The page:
Tuesday, October 14, 2014

Free press?; Cataluña; Food production; Lobis?; Costly poles; English word; & A bilingual parrot.

Is Spain a free country? Yes, it is. Does it have a free press? Yes, but not free enough. Until it does have a completely free media - including terrible tabloids - the ability of the government to cover up its sins and to defy public opinion will continue untrammelled. Is there really only one Ebola patient here now? Or are there actually 72, as this blog maintains. Whatever, the Ministress of Health hasn't been sacked for last week's deficiencies in management of the crisis but has been 'relegated'. This amounts to having a Vice-President put in charge of future operations. I'm guessing this relegation hasn't affected her salary.

Not sure what’s happening up in Cataluña. It’s said the President has shelved plans for his Nov. 9 plebiscite/independence vote. He'll tell us tomorrow what the alternatives now are. As usual, the Spanish President is saying merely that he’s willing to talk to him if there's something to talk about. So, no initiatives from him.

Spain’s environmental footprint has apparently increased significantly. Or, putting this the other way, it has had a greater fall in ‘food industry sustainability' than any other country. This is being put down to an increase in chicken production. The National Geographic Society also tells us that Spaniards are the lease frequent users of homegrown food and that 42% of them drink bottled water daily. I’m not sure what all this means. Presumably that a lot of food and drink is being imported. Except in the case of chickens.

What I do understand is that mobile phone use is now the leading cause of death on the roads. Many of my neighbours seem to think that our long cul-de-sac is not really a road

Bit of useful Spanish: I’ve cited una lobi as the word for 'lobby' but now I’ve seen las lobbies as the plural, instead of the expected las lobis. I’m sure this will change over time. Which reminds me, there was an article in El País yesterday decrying the use of English words in place of perfectly good Spanish words. The author didn’t oppose useful new English words but was unhappy about pointless substitution. I sympathise. The French did the same to us hundreds of years ago. But all turned out well in the end as the language was enriched by giving us at least 3 words for everything. Allowing more nuances, for example.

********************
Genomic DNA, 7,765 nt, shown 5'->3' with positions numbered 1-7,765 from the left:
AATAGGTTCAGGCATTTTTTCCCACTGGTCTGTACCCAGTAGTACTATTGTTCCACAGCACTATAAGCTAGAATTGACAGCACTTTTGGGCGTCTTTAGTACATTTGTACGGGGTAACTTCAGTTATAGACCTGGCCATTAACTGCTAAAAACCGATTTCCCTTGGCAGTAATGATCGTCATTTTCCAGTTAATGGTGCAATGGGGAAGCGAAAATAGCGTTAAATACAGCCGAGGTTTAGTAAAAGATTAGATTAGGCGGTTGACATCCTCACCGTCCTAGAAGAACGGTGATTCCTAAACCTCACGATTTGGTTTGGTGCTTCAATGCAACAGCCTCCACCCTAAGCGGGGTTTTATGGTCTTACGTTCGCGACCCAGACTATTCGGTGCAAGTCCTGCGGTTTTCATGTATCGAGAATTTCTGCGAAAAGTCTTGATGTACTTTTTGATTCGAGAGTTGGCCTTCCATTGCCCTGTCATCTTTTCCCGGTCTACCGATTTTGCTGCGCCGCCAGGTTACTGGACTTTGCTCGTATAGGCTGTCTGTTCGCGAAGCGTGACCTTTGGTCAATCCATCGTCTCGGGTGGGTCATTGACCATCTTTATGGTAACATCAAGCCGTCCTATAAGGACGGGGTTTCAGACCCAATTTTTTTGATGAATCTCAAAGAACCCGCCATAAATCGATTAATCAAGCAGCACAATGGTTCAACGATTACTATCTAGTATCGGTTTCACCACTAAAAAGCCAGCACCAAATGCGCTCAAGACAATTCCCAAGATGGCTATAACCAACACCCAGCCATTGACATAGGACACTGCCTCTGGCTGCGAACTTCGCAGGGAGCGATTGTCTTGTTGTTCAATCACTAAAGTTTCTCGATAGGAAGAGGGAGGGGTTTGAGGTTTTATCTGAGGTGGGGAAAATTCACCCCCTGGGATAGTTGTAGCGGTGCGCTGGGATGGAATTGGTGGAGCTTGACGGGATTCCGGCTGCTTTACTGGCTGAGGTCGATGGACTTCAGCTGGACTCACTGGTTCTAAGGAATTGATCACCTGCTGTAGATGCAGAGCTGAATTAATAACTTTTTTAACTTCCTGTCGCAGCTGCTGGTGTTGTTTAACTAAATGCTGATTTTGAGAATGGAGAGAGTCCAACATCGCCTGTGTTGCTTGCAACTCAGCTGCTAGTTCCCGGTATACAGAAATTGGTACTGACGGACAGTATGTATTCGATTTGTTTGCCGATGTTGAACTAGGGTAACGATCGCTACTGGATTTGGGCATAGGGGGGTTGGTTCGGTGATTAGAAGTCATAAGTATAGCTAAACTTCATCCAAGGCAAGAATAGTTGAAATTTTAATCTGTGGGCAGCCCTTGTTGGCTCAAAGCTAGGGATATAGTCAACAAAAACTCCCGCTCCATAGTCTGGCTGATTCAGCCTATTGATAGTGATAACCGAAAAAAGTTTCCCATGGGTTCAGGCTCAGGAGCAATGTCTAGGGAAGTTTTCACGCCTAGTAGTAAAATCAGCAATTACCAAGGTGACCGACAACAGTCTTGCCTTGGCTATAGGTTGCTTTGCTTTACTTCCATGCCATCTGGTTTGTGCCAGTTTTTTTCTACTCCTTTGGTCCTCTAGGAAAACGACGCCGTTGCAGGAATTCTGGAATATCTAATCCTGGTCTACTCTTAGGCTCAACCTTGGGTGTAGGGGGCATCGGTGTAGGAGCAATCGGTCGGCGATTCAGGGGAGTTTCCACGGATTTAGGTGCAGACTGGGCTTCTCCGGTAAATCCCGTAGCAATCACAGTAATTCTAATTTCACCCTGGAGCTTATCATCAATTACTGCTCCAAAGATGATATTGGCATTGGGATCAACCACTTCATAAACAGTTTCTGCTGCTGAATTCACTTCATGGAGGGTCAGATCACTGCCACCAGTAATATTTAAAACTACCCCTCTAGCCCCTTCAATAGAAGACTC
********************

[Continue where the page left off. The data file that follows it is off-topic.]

I’ve mentioned that Pontevedra is festooned, kerbside, with shiny metal poles about 3 feet (90cm) high. Their main purpose, I think, is to stop people parking on the pavement, particularly on corners or near zebra crossings. I had thought they cost €100 each but have been told it’s nearer €450. Granite blocks would have been equally effective and a lot cheaper. But sometimes town-halls don’t do cheap.


Finally . . . A British chap who lost his parrot, got it back after 4 years to find it now speaks not English but Spanish. There can be only one conclusion. It flew to Spain and back.

3 comments:

paideleo said...

Funny thing the new about the parrot.

Colin Davies said...

Thanks.

Perry said...

42% drink bottled water? Whoa there.

There are substances in plastic bottles that mimic oestrogens & they leach into water & soft drinks.

http://www.motherjones.com/environment/2014/03/tritan-certichem-eastman-bpa-free-plastic-safe

The quantities are microscopic, but todgers fail in their duties for the oddest of reasons so why risk any chance falling behind?

Soya products, except fermented soy sauces, contain large amounts of biologically active compounds called isoflavones, which function as phytoestrogens… that is, plant-based compounds that can activate estrogen receptors in the human body.

http://authoritynutrition.com/is-soy-bad-for-you-or-good/

The paleo diet is a useful guide to eating pleasures. Paleolithic humans did in fact eat grains and legumes, but not in the quantities consumed now.

http://thepaleodiet.com/vegetarian-vegan-diets-nutritional-disasters-part-1/

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